A number of studies have shown that appropriate sun exposure helps prevent skin cancer, and that melanoma occurrence decreases with greater sun exposure. An Italian study, published in the European Journal of Cancer, June 2008, tended to confirm the earlier studies showing improved survival rates in melanoma patients who were previously exposed to more sunlight [at safe levels].

It is significant that melanoma is more common in indoor workers than in outdoor workers, and is also more common on regions of the body that are not exposed to the sun at all. Additionally, if you are genetically predisposed to skin cancer, UVB radiation has been found to delay the appearance of melanoma.

The real cause of the rising melanoma rates is at least partly the fact that people’s vitamin D status is decreasing dramatically. Research shows that although the sun can increase genetic damage in skin, and can cause skin cancer, the body has a cleverly designed system to avert this risk. But when we stay out of the sun entirely, we bypass this system because the key to it is vitamin D. Vitamin D does not have just a slight impact on our cancer risk. It can cut our risk by as much as 60 percent.



Sunscreens can do us a disservice in three ways: they prevent vitamin D production; they still allow sun damage; and most of them contain toxic chemicals.

Because most sunscreens block out UVB, they effectively block the synthesis of vitamin D in the skin and contribute to the widespread vitamin D deficiency. Sunscreens with a sun protection factor (SPF) of 8 or greater will block the UV rays that produce vitamin D.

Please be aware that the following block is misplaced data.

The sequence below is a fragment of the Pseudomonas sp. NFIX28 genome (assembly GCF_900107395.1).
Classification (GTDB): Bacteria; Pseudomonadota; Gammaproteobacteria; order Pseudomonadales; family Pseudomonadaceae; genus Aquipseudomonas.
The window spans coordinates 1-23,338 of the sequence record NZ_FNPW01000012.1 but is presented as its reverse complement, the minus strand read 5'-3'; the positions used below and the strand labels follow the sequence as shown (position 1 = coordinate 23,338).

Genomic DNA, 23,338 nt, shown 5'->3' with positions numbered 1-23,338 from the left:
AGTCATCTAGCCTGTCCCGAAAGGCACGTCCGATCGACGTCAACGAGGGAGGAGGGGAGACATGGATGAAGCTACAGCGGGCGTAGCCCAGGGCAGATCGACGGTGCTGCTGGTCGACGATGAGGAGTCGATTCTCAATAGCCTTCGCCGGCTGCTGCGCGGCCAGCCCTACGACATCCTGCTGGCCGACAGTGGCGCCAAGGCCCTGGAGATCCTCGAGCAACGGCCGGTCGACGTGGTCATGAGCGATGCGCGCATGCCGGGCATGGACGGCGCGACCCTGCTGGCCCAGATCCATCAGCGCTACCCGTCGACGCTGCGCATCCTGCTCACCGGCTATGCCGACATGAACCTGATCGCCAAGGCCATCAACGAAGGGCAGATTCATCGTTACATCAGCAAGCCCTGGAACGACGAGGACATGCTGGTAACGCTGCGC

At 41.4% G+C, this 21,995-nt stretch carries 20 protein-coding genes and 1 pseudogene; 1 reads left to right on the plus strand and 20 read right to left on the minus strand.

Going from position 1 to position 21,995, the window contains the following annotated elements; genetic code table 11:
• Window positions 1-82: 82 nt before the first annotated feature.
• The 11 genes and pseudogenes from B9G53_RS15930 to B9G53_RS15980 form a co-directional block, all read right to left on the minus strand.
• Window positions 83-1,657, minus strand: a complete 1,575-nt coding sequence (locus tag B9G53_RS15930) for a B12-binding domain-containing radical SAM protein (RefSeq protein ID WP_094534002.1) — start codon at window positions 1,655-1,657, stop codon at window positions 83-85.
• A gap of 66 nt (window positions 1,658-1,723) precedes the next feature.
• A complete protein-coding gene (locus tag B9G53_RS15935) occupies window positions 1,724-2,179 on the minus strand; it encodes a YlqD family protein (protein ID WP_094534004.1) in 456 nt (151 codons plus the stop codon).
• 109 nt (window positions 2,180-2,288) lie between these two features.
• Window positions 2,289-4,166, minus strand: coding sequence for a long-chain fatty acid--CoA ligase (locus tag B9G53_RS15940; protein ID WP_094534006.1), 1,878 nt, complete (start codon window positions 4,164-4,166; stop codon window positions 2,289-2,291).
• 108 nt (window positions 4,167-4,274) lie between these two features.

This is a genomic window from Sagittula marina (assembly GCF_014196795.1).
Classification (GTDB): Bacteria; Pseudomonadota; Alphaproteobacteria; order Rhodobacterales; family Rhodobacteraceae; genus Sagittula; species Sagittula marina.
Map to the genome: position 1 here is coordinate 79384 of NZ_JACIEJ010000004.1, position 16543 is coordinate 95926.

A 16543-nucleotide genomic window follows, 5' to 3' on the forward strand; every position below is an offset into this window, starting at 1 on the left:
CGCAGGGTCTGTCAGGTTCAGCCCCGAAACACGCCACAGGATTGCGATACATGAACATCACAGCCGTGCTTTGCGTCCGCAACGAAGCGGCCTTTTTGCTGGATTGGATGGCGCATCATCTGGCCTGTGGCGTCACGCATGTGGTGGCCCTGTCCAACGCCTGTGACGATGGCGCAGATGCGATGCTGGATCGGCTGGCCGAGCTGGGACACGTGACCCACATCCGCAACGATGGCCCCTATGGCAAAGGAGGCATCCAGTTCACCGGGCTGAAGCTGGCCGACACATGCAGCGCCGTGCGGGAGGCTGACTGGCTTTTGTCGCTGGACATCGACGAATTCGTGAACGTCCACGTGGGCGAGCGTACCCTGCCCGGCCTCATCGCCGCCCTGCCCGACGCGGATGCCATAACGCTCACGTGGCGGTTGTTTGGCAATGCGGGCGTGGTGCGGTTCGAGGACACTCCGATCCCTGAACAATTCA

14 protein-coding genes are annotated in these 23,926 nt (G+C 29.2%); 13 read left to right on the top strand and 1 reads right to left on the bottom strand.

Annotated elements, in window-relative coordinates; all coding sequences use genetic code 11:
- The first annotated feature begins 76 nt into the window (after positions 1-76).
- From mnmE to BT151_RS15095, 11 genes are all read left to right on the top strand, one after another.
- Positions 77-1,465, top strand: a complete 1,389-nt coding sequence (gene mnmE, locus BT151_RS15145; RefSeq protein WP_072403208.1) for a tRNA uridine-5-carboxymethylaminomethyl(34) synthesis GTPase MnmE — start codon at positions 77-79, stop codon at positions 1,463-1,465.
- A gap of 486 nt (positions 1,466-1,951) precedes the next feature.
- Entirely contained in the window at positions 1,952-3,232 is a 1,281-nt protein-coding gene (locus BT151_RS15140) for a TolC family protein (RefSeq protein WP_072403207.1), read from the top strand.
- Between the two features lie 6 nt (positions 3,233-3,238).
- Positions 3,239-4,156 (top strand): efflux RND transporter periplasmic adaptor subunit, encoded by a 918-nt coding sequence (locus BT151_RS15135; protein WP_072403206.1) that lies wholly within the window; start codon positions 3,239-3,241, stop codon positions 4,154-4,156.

To make matters worse, many sunscreens allow UVA through and so don’t stop sun damage from occurring. All they stop is the burning. Worse still, a person wearing sunscreen and believing they are protected, is likely to stay out in the sun longer. If the sunscreen does not provide adequate UVA protection, this can further increase the risks of wrinkles and melanoma, without the warning of sunburn to tell the person to get out of the sun. Fortunately, more brands are now including UVA protection, although often at low levels.

If a person has no choice and must be out in the sun long enough to burn, then sunscreen use is appropriate, but it is necessary to use a product that protects against both UVA and UVB. Sunscreens based on titanium dioxide or zinc oxide reflect both types of rays, and have been used worldwide for over 75 years with relative safety.

The Environmental Working Group, a non-profit Washington DC-based organisation that researches skincare health hazards, reports in its ‘2009 Sunscreen Guide’ that three out of five brand-name sunscreens are ineffective, contain hazardous chemicals, or both (


Hazardous ingredients

The Environmental Working Group (see above website) after investigating almost 1,000 sunscreens found that most contain toxic chemicals that are absorbed through the skin and add to the body’s load of toxic chemicals. Some are among the most powerful free-radical generators known to man with the potential to damage health in many ways, including increasing the risk of cancer.

By following the standard recommendations to apply generous amounts of sunscreen every few hours to prevent skin cancer, a person is likely to be absorbing a fair amount of such chemicals. Examples of some of the worst chemicals used in regular brand sunscreens listed in the EWG ‘2009 Sunscreen Guide’ (click on ‘About Active Ingredients’) are: